source: AP4. Norwich City approaching the Championship

The Canaries put up more of a fight than many expected, getting a Robert Snodgrass goal in the 77th minute to pull them within one. Without a result, however, the team remains within reach of every club in the drop. Even Sunderland, in last place, can pass Norwich next week thanks to its superior goal difference.

Unfortunately for Norwich, things don’t get much easier going forward. A trip to Old Trafford next weekend gives them some hope of a point, but even with the Red Devils’ struggles, the Canaries are underdogs. Closing out the season against Chelsea and Arsenal, Norwich will have to summon the spirit of Sunderland to stay out of the drop.

With Cardiff City and Fulham two points back, Sunderland three, Norwich has become the league’s best bet to go down, even if they don’t sit in the drop. Whereas a month ago nobody looked capable of climbing out of the bottom three, Norwich seems destined to assure one team’s survival.

5. Moyes’ unwelcome, unfair reception at Goodison

Everton may not have been pining for David Moyes to stay, but when the club’s long-time boss left for Manchester United last year, there wasn’t a huge push to kick him as he was walked out the door, either. By the time the Scottish manager returned to Goodison on Sunday, though, the mood had changed. Having seen what the squad is capable of under Roberto Martínez, the Everton faithful are no longer conceding the benefit of the doubt.

Symbolically, it was the low point of what’s destined to be Moyes’ only year at Manchester United. It’s one thing to fail in a new role, to see the person who took your place take your old job to new heights, and to suffer a defeat upon returning to your old haunts. It’s entirely different to return to visit your old office and be ridiculed. For as poor a fit as Moyes has been at United, Goodison’s reaction was too much.

It’s easy to pile on to Moyes right now. Manchester United fans are right to see him as a symbol of an unnecessarily exaggerated fall. But given his service to Everton, Sunday’s reaction went too far. If nothing else, Moyes deserved respect for the decade he gave to the club.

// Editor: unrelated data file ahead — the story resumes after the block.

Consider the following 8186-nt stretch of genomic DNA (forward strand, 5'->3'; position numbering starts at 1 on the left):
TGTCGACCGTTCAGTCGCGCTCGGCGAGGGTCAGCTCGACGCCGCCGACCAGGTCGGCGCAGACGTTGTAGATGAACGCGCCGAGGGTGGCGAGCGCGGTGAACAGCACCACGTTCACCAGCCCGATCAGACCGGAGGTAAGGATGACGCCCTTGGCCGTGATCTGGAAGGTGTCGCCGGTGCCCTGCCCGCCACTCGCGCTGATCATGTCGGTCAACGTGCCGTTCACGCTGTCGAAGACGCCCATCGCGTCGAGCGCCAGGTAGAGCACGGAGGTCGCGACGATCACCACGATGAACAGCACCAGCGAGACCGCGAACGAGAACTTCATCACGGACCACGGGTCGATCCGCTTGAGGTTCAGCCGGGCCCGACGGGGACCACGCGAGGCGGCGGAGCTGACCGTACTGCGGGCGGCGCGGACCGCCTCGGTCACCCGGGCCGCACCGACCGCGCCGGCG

6. Aston Villa’s conditional takeover

The news came Thursday night, but over the last two days, the seeds of speculation have taken hold, so much so that Randy Lerner took to the club’s website to address the uncertain situation around his club. Aston Villa appears destined to be sold, but only if the club stays up, a situation that puts even more pressure on Paul Lambert to keep the Lions in the Premier League.

Lambert had already been the subject of increased criticism from Villa supporters, with the team’s uneven form and new relegation worries making it difficult to tell if the club was making progress. On Sunday, Lerner sought to assure fans that, for was difficult as recent seasons have been, Lambert was operating within parameters set by ownership. Blame Paul if you want, it implied, but know he’s acting under my commands.

That there may be a different person giving those commands next year has given supporters hope. Even the few Lerner supporters that remain would concede the owner’s plans since Martin O’Neill left had been either non-existent or more humble than many would expect. Recently a consistent contender for European spots, Villa is now obliged to relegation battles. For those keen to note this is the biggest club in Birmingham, the current state is unacceptable.

The new owners are supposed to be more ambitious. They want to invest. They want to compete, all of which makes the next three games even more important. If Lambert doesn’t keep them up, Lerner can’t sell the club.

UEFA Champions League preview: Spurs, Foxes, and BVB hosts Real